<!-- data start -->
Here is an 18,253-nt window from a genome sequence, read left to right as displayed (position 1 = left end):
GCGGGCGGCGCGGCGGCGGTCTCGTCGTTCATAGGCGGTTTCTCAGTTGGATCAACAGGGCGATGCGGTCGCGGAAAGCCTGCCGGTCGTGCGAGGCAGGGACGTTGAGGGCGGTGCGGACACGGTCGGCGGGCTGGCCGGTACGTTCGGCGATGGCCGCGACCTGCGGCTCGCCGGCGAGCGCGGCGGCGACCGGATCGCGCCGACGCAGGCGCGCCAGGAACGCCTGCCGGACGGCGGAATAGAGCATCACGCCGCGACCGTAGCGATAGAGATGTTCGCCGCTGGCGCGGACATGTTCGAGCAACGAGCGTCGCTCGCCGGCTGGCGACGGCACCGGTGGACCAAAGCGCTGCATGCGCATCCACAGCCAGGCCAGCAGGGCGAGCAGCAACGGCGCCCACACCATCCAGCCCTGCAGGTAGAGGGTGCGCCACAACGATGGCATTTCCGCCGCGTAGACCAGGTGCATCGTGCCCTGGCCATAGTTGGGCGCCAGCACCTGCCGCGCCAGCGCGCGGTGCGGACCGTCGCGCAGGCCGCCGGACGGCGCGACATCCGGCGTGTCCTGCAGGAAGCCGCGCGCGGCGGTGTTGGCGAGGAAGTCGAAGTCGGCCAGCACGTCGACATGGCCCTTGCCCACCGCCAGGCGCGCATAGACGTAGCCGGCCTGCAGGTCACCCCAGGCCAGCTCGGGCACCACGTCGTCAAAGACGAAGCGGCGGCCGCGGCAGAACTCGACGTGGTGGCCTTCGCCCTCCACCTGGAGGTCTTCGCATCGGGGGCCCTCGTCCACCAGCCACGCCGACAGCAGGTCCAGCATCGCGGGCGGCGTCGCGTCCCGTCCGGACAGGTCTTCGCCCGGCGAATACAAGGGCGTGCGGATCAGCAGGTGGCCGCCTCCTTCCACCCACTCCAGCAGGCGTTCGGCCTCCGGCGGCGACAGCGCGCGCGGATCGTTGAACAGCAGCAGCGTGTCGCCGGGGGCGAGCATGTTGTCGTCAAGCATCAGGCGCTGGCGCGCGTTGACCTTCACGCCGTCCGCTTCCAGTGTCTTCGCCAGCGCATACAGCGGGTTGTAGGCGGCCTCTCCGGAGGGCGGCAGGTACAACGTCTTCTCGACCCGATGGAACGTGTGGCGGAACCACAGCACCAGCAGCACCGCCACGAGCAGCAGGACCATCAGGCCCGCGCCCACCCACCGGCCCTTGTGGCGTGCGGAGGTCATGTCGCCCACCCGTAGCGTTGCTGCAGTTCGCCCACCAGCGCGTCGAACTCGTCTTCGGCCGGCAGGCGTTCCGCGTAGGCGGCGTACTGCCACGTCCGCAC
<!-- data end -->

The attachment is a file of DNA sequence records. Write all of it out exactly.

Here is an 18,253-nt window from a genome sequence, read left to right as displayed (position 1 = left end):
GCGGGCGGCGCGGCGGCGGTCTCGTCGTTCATAGGCGGTTTCTCAGTTGGATCAACAGGGCGATGCGGTCGCGGAAAGCCTGCCGGTCGTGCGAGGCAGGGACGTTGAGGGCGGTGCGGACACGGTCGGCGGGCTGGCCGGTACGTTCGGCGATGGCCGCGACCTGCGGCTCGCCGGCGAGCGCGGCGGCGACCGGATCGCGCCGACGCAGGCGCGCCAGGAACGCCTGCCGGACGGCGGAATAGAGCATCACGCCGCGACCGTAGCGATAGAGATGTTCGCCGCTGGCGCGGACATGTTCGAGCAACGAGCGTCGCTCGCCGGCTGGCGACGGCACCGGTGGACCAAAGCGCTGCATGCGCATCCACAGCCAGGCCAGCAGGGCGAGCAGCAACGGCGCCCACACCATCCAGCCCTGCAGGTAGAGGGTGCGCCACAACGATGGCATTTCCGCCGCGTAGACCAGGTGCATCGTGCCCTGGCCATAGTTGGGCGCCAGCACCTGCCGCGCCAGCGCGCGGTGCGGACCGTCGCGCAGGCCGCCGGACGGCGCGACATCCGGCGTGTCCTGCAGGAAGCCGCGCGCGGCGGTGTTGGCGAGGAAGTCGAAGTCGGCCAGCACGTCGACATGGCCCTTGCCCACCGCCAGGCGCGCATAGACGTAGCCGGCCTGCAGGTCACCCCAGGCCAGCTCGGGCACCACGTCGTCAAAGACGAAGCGGCGGCCGCGGCAGAACTCGACGTGGTGGCCTTCGCCCTCCACCTGGAGGTCTTCGCATCGGGGGCCCTCGTCCACCAGCCACGCCGACAGCAGGTCCAGCATCGCGGGCGGCGTCGCGTCCCGTCCGGACAGGTCTTCGCCCGGCGAATACAAGGGCGTGCGGATCAGCAGGTGGCCGCCTCCTTCCACCCACTCCAGCAGGCGTTCGGCCTCCGGCGGCGACAGCGCGCGCGGATCGTTGAACAGCAGCAGCGTGTCGCCGGGGGCGAGCATGTTGTCGTCAAGCATCAGGCGCTGGCGCGCGTTGACCTTCACGCCGTCCGCTTCCAGTGTCTTCGCCAGCGCATACAGCGGGTTGTAGGCGGCCTCTCCGGAGGGCGGCAGGTACAACGTCTTCTCGACCCGATGGAACGTGTGGCGGAACCACAGCACCAGCAGCACCGCCACGAGCAGCAGGACCATCAGGCCCGCGCCCACCCACCGGCCCTTGTGGCGTGCGGAGGTCATGTCGCCCACCCGTAGCGTTGCTGCAGTTCGCCCACCAGCGCGTCGAACTCGTCTTCGGCCGGCAGGCGTTCCGCGTAGGCGGCGTACTGCCACGTCCGCAC